IFRS 17 and tax challenges
KPMG has been reporting extensively on IFRS 17, which is required to be adopted by insurance companies reporting under IFRS on or after 1 January 2023. IFRS 17 introduces a completely new financial reporting standard for insurance and reinsurance contracts. The new standard will also affect US insurers that report to a foreign parent under IFRS, as well as US-parented groups that control foreign subsidiaries or branches that report locally under IFRS.
For companies that operate globally, the implementation of IFRS 17 raises tax challenges in addition to accounting, finance, and actuarial challenges, because tax considerations are embedded in many IFRS 17 provisions. Cash flow from taxes – both direct and indirect – may affect the measurement of the IFRS 17 liabilities and should be analyzed by jurisdiction.
Tax liabilities in some jurisdictions are determined based on the local financial reporting results. Companies operating in these jurisdictions may face a material acceleration or deceleration of current tax payments due to IFRS 17, creating volatility in current taxes. Tax laws may change as countries seek to prevent double taxation or mitigate other impacts of the new standard. Additionally, deferred tax may be affected if IFRS 17 is not applied across the whole group and/or the local tax base differs from the local accounts. Consolidation adjustments, such as the elimination of cross-border reinsurance, should be carefully considered, particularly if tax rates differ materially between jurisdictions.
For US groups with foreign subsidiaries subject to IFRS 17, implementation of the new standard could change local cash tax payment amounts, which in turn, could affect the amount and utilization pattern of foreign tax credits in the US. For insurers already wrestling with foreign tax credit challenges arising from the GILTI regime in the US, introduction of complexity and change under IFRS 17 may require even more extensive analysis, including modeling, to evaluate.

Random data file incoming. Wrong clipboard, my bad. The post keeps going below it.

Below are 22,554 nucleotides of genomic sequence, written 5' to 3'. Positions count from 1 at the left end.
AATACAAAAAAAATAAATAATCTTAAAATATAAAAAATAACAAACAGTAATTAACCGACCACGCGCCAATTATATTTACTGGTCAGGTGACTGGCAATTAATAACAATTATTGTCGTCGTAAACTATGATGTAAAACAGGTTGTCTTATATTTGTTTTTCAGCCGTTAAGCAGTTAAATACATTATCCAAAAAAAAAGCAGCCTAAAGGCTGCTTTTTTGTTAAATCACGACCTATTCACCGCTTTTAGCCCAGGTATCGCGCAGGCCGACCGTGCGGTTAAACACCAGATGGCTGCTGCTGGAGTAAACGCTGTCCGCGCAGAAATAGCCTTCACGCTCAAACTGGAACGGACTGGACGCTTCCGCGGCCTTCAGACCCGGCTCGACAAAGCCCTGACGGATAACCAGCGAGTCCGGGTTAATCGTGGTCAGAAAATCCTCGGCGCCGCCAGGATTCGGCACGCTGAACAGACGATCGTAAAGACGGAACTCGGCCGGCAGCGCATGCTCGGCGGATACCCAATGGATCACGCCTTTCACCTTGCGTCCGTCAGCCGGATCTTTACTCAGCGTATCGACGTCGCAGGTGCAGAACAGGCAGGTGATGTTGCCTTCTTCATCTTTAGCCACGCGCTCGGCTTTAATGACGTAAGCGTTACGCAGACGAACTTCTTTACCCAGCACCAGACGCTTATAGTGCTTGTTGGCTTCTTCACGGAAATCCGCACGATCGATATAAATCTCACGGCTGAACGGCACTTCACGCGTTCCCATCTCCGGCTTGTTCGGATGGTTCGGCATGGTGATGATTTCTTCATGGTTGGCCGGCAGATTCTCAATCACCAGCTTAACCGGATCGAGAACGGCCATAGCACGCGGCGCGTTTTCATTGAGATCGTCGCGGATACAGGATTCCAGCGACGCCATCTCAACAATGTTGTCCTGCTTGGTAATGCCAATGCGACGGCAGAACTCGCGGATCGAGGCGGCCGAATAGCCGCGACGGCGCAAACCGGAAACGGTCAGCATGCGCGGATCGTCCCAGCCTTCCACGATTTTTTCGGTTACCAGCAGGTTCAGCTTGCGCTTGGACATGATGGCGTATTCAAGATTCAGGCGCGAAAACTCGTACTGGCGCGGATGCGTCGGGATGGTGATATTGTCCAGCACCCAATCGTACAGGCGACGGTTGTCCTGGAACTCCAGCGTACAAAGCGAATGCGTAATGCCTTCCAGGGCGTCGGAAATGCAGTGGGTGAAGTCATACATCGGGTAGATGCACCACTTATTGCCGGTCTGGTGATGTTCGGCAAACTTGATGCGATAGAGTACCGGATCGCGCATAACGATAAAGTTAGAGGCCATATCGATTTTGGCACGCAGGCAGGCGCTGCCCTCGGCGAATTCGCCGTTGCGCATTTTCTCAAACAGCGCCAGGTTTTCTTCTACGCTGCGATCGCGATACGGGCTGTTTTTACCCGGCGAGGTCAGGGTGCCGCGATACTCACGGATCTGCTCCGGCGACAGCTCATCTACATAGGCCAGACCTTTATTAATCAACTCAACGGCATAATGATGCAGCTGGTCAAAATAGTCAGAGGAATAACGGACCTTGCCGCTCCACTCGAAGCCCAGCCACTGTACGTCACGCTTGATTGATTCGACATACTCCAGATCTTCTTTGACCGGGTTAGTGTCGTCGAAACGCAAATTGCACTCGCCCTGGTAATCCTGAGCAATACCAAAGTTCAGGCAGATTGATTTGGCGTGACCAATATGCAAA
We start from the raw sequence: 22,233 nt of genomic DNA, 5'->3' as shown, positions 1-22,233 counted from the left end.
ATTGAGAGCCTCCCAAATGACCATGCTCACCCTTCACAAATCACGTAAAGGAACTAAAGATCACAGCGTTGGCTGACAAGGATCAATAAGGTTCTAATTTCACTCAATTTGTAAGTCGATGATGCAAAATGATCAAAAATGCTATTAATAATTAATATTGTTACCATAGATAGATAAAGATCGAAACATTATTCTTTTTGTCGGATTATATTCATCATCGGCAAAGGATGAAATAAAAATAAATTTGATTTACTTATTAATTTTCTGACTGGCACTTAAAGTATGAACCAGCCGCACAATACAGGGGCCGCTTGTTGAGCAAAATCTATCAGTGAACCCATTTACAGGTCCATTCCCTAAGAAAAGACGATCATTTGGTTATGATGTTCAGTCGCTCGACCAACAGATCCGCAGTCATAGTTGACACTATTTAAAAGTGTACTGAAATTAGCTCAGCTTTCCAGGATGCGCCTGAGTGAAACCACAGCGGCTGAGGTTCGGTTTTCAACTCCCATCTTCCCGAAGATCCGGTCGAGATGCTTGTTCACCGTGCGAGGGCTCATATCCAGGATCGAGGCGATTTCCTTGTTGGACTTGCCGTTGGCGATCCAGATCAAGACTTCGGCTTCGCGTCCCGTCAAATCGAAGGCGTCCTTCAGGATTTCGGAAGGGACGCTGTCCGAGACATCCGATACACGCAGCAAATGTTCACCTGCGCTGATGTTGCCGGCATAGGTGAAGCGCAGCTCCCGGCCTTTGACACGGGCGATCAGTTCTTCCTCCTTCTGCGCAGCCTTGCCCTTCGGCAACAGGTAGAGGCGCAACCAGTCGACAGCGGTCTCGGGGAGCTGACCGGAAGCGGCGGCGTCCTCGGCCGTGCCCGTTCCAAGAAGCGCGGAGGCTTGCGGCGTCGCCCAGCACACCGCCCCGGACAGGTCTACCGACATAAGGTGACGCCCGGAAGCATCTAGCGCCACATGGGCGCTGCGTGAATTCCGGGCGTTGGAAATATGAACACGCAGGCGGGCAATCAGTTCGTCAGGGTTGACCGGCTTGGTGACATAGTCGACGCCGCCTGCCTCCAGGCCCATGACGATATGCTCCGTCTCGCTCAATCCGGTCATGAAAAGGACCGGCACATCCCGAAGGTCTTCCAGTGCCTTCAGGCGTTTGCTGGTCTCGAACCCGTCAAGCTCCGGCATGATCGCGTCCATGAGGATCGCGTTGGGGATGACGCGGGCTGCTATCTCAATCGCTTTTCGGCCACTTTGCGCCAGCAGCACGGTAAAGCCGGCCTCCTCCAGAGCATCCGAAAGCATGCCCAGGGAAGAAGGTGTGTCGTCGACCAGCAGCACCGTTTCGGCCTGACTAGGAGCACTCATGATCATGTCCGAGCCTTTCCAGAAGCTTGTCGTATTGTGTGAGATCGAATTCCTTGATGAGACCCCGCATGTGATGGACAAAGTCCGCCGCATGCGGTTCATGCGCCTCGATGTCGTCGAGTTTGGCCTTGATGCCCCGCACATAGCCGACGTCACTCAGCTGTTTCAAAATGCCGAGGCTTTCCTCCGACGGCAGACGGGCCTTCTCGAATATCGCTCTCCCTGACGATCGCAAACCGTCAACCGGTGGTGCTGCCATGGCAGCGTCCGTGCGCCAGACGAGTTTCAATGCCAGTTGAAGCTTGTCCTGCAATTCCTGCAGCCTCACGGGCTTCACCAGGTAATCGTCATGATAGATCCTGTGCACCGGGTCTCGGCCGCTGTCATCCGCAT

Operational aspects of tax reporting and compliance will likely need updating to reflect IFRS 17 requirements. Automated models will need to be adjusted for the new standard. New data may be required for deferred tax calculations, and different jurisdictions may become sensitive to assumptions around deferred tax asset recoverability testing. Reporting and disclosures may need to be updated to reflect local jurisdictions reporting under IFRS 17 even if a US parent or US subsidiaries continue to report under US GAAP, US Statutory, or both.
While some parent entities lead centralized IFRS 17 programs to help ensure consistent application of policies by their foreign subsidiaries and/or branches, tax considerations and local reporting require a local focus.
There is much to be reviewed and understood as IFRS 17 is implemented, both regarding initial implementation – such as the treatment of restatement losses resulting from the adoption of IFRS 17 – and ongoing reporting. Tax considerations should be an integral part of this work, both to avoid unanticipated effects as well as to identify potential opportunity.
We would like to thank Philip Jacobs and Gordon Gray for their valuable contribution to this article. If you have any questions regarding this topic or other related matters, please let us know how we can help.